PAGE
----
I was crushed by the death last week of Jerry Orbach at 69. Of course I adored him as wry Detective Lennie Briscoe on Law & Order. But I first came to love him as Julian Marsh in 42nd Street on Broadway (This was the show that set off a maniacal but short-lived obsession with tapdancing.) Jerry’s voice was clear, strong and masculine, and I saved up my allowance to see the show three times. As much as I enjoyed Richard Gere’s performance in the movie of Chicago, there’s no comparison with Jerry’s standard-setting Billy Flynn in the original cast recording.
Jerry Orbach oozed New York from every pore. He was actually declared a “living landmark” a few years ago, which is entirely appropriate since I’d wager that most non-Americans’ mental picture of “New York cop” features Lennie Briscoe front-and-center.
Rest in peace, dear Jerry. You entertained us all so well.
Elisabeth Kubler-Ross, RIP.
Fay Wray, the self-acknowledged “King Kong Girl”, has died at 96.
Brava to a harworking actress, a fearless soul, a diva-like icon to some, and a great New Yorker to all. (Yeah, she was born in Canada and raised in California. So what? It’s the attitude that counts.)
Of course by now you’ve heard of the death of Arts > Television > Tony Randall, Half of the ‘Odd Couple,’ Dies at 84″ href=”http://www.nytimes.com/2004/05/19/arts/television/19RAND.html”> Tony Randall at 84.
I used to see Tony Randall at the Met all the time: performances, dress rehearsals, even just hanging out in the cafeteria. He was quite the opera buff, aruguably more so than our other frequent-operagoing pet celebrities: then-mayor Giuliani, fashion designer Oscar de la Renta, and actress Joanne Woodward.
Other auspicious sightings: I saw Kofi Annan in a private box for Norma, the night before he won his Nobel Peace Prize. Sharing the box with him were Henry Kissinger and John Negroponte. Draw your own conspiracy theory.
Once, during a gala performance of L’elisir d’amoreattended by then-Argentine president Carlos Menem, Senator Christopher Dodd came back late from intermission. I quietly let him into the auditorium just as Dr Dulcamara was singing the following lines:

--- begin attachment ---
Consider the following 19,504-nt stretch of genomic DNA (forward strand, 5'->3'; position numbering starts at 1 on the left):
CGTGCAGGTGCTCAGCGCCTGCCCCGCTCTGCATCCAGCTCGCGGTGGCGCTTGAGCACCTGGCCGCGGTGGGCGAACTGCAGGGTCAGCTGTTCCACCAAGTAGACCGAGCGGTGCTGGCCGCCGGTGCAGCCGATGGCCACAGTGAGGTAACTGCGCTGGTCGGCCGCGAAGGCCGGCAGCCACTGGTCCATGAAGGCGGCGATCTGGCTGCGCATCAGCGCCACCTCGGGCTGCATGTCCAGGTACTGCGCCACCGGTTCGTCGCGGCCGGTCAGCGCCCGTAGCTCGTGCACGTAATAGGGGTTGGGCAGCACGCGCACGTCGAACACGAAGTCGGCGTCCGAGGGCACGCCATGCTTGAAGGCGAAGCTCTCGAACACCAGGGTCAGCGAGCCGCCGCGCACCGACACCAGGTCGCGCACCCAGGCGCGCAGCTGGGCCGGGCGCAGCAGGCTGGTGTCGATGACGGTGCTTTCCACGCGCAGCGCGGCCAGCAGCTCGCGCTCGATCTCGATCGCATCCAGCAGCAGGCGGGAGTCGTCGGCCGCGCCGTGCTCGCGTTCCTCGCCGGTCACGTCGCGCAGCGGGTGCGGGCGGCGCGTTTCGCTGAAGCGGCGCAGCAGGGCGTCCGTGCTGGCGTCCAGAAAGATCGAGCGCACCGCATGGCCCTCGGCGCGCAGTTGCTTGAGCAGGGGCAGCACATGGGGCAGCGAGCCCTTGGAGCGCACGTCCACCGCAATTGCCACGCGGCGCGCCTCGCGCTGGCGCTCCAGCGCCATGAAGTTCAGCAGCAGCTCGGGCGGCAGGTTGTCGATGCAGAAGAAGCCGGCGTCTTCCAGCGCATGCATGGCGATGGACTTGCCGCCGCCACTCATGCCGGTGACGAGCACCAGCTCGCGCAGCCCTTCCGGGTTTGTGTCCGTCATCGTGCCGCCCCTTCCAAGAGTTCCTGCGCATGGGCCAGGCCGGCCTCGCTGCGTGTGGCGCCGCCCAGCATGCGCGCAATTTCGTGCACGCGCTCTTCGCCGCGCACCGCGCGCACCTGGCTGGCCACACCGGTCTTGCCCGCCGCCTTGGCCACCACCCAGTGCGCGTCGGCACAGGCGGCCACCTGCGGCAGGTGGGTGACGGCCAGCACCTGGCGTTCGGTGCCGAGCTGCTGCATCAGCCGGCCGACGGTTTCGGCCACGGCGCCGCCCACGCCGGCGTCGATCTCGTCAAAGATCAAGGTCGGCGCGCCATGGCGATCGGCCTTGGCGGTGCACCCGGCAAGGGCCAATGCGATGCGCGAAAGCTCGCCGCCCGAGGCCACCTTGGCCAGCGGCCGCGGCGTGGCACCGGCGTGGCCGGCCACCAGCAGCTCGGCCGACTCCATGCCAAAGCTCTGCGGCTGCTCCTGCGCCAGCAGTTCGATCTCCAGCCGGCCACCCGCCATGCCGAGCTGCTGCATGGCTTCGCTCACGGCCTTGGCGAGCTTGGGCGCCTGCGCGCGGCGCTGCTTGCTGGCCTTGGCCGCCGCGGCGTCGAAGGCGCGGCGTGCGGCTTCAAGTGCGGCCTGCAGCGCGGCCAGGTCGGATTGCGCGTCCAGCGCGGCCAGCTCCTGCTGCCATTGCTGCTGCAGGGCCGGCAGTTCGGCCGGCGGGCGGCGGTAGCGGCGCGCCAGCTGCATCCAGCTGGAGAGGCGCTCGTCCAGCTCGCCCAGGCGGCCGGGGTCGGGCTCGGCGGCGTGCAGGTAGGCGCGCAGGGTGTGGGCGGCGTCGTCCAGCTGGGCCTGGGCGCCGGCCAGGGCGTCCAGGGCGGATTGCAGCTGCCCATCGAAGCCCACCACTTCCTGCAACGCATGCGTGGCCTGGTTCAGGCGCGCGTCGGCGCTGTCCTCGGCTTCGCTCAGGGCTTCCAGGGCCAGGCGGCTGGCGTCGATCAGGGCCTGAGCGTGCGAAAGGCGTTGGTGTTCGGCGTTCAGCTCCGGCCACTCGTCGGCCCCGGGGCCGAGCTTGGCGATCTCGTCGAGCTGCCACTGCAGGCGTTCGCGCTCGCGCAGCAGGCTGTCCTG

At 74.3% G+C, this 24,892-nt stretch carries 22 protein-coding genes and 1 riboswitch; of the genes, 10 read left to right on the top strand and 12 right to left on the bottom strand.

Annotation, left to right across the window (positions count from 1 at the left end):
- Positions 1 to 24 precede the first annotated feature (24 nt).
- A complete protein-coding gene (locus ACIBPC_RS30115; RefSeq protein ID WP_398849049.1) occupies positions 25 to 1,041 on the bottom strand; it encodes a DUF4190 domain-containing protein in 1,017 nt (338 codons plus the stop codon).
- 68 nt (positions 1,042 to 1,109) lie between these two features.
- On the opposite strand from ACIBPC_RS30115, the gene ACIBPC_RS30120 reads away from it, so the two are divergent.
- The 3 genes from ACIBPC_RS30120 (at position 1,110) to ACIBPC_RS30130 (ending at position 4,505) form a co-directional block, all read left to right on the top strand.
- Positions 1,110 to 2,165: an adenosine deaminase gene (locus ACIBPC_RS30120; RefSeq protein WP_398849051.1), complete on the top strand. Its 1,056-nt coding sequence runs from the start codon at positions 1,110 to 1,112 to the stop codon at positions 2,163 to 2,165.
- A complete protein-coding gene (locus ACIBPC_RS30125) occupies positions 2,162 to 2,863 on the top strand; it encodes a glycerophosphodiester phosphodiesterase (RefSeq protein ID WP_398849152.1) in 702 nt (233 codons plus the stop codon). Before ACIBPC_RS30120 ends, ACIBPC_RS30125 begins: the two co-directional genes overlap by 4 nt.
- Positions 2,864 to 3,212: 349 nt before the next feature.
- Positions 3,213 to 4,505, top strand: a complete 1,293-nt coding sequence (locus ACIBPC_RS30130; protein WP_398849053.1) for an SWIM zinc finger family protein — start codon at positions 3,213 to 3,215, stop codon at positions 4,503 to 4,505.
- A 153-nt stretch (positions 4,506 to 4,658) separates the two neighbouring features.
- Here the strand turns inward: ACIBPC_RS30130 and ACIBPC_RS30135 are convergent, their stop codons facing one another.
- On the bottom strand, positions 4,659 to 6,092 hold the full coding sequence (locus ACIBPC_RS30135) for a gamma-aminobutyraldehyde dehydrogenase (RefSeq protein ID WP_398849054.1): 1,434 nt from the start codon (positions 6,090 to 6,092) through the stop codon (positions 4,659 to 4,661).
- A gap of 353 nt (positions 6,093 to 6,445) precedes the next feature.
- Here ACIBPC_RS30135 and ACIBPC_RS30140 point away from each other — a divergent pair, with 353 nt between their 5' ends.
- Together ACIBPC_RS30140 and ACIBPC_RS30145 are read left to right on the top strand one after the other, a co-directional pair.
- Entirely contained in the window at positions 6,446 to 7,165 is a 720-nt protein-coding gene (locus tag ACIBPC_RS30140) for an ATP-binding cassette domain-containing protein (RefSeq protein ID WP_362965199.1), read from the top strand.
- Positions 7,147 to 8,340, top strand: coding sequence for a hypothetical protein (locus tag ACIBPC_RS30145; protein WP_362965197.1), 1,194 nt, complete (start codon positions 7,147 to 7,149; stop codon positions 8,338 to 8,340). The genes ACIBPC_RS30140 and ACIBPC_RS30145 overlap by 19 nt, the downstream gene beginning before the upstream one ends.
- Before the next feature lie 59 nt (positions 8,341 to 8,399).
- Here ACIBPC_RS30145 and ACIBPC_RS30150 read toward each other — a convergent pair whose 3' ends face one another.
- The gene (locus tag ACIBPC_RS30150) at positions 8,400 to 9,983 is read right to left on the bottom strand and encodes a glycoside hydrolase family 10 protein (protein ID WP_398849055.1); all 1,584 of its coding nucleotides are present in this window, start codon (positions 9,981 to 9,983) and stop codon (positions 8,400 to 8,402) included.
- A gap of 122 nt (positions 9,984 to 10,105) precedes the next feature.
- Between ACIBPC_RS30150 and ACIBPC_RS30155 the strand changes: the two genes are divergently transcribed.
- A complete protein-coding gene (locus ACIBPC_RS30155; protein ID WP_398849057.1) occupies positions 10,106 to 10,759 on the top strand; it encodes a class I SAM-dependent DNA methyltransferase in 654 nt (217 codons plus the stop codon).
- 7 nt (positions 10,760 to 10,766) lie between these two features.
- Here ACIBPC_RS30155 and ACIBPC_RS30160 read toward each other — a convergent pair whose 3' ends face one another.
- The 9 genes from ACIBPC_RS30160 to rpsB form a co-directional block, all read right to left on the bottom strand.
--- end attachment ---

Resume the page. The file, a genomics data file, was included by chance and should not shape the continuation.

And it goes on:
Idol mio, non più rigor.
Fa felice un senator.
“Make a Senator happy”. I bet Ted Kennedy uses that line all the time.
Being the makeup nut, perfume fiend and wanna-be billionairess that I am, I was very saddened to learn of the death of beauty pioneer and tycoon Estee Lauder.
Lauder was a master of marketing savvy: she knew instinctively (unlike Freud) what women wanted and how to give it to them. She knew that 1950’s women would not splurge on a perfume for themselves, which is why she released Youth-Dew as a bath oil: the most successful fragrance introduction of its time, incidentally. She also pioneered the concept of the “gift with purchase”: what modern woman does not have a stash of makeup bags and doll-sized bottles of moisturizer from endless GwPs?
The Estee Lauder companies are worth a combined $10 billion and account for two of every five cosmetics products sold in the USA. And Estee (nee Esther Mentzer of Queens) started it all with a Hungarian relative’s recipe for face cream. Not bad for just under 60 years in business.
So here’s to a true pioneer for women in business. It’s too early to raise a glass but I shall raise a bottle of perfume in her honor. (Spellbound, to be exact)
If your not an Australian, or a devoted cricket fan, you’ve probably never heard of David Hookes. If you are, then you know Hooksey was a deadset legend in his own lunchbox, a great entertainer on the cricket field and a larger then life personality.
He was bashed senseless by an arsehole of a bouncer and died last night in hospital.
Heaps of Aussie blokes are probably like me; stunned at the death of a bloke that they idolised growing up in the 1970’s and 1980’s. Even though his cricket career didn’t take off in the way everyone hoped, he was still well respected for his talent, his willingness to have a go, and the way he stuck by his mates. After his career on the field ended, he worked in the media, and was coaching the Victorian cricket team, with some success.
Thanks for the memories Hooksey!
Because you can die. As in, cease to live. As in, become an ex-person. That’s it, fini, hope you had a good run, too bad that elective surgery didn’t work out, have a nice afterlife, see ya!
I firmly believe in plastic surgery as an important means to give the disfigured back their lives, but I also think that sometimes we forget that this is SURGERY, and that the human body isn’t really designed to be flayed, punctured, deflated, lifted and tucked as a matter of course.
‘Cause, you know, that whole DYING thing is sort of a bummer. I don’t care if death by plastic surgery is statistically insignifigant, the fact is you can avoid it by NOT HAVING VANITY WORK DONE.
Of course, we’re free to choose. But me, my golden years will be spent heading to Victoria’s Secret for girdles and push-up bras and then to the drugstore for nightcream. Unless I skew the statistics by getting hit by a bus on the way, the mortality rate for Cetaphil use currently stands at zero.